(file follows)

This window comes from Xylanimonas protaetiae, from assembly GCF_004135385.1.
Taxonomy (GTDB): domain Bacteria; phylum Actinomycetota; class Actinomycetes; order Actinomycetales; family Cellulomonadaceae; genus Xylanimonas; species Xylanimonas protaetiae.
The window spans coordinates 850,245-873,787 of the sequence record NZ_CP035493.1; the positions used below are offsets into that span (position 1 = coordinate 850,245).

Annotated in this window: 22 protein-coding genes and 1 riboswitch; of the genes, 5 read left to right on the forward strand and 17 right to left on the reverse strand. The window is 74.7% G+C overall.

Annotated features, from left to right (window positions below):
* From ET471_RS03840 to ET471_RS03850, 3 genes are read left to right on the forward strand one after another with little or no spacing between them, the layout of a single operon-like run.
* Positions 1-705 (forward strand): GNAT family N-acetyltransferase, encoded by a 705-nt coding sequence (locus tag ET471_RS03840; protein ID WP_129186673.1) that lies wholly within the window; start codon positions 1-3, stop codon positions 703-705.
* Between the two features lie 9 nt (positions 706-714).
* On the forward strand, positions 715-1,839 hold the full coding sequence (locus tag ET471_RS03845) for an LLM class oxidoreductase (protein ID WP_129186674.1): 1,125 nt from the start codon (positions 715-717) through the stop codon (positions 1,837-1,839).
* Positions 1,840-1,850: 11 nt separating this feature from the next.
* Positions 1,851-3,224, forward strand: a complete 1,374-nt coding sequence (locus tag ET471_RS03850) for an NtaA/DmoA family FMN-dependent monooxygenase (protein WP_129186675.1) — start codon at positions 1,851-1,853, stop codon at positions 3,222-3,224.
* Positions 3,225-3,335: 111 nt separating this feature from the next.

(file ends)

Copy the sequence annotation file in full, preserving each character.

This window comes from Xylanimonas protaetiae, from assembly GCF_004135385.1.
Taxonomy (GTDB): domain Bacteria; phylum Actinomycetota; class Actinomycetes; order Actinomycetales; family Cellulomonadaceae; genus Xylanimonas; species Xylanimonas protaetiae.
The window spans coordinates 850,245-873,787 of the sequence record NZ_CP035493.1; the positions used below are offsets into that span (position 1 = coordinate 850,245).

Annotated in this window: 22 protein-coding genes and 1 riboswitch; of the genes, 5 read left to right on the forward strand and 17 right to left on the reverse strand. The window is 74.7% G+C overall.

Annotated features, from left to right (window positions below):
* From ET471_RS03840 to ET471_RS03850, 3 genes are read left to right on the forward strand one after another with little or no spacing between them, the layout of a single operon-like run.
* Positions 1-705 (forward strand): GNAT family N-acetyltransferase, encoded by a 705-nt coding sequence (locus tag ET471_RS03840; protein ID WP_129186673.1) that lies wholly within the window; start codon positions 1-3, stop codon positions 703-705.
* Between the two features lie 9 nt (positions 706-714).
* On the forward strand, positions 715-1,839 hold the full coding sequence (locus tag ET471_RS03845) for an LLM class oxidoreductase (protein ID WP_129186674.1): 1,125 nt from the start codon (positions 715-717) through the stop codon (positions 1,837-1,839).
* Positions 1,840-1,850: 11 nt separating this feature from the next.
* Positions 1,851-3,224, forward strand: a complete 1,374-nt coding sequence (locus tag ET471_RS03850) for an NtaA/DmoA family FMN-dependent monooxygenase (protein WP_129186675.1) — start codon at positions 1,851-1,853, stop codon at positions 3,222-3,224.
* Positions 3,225-3,335: 111 nt separating this feature from the next.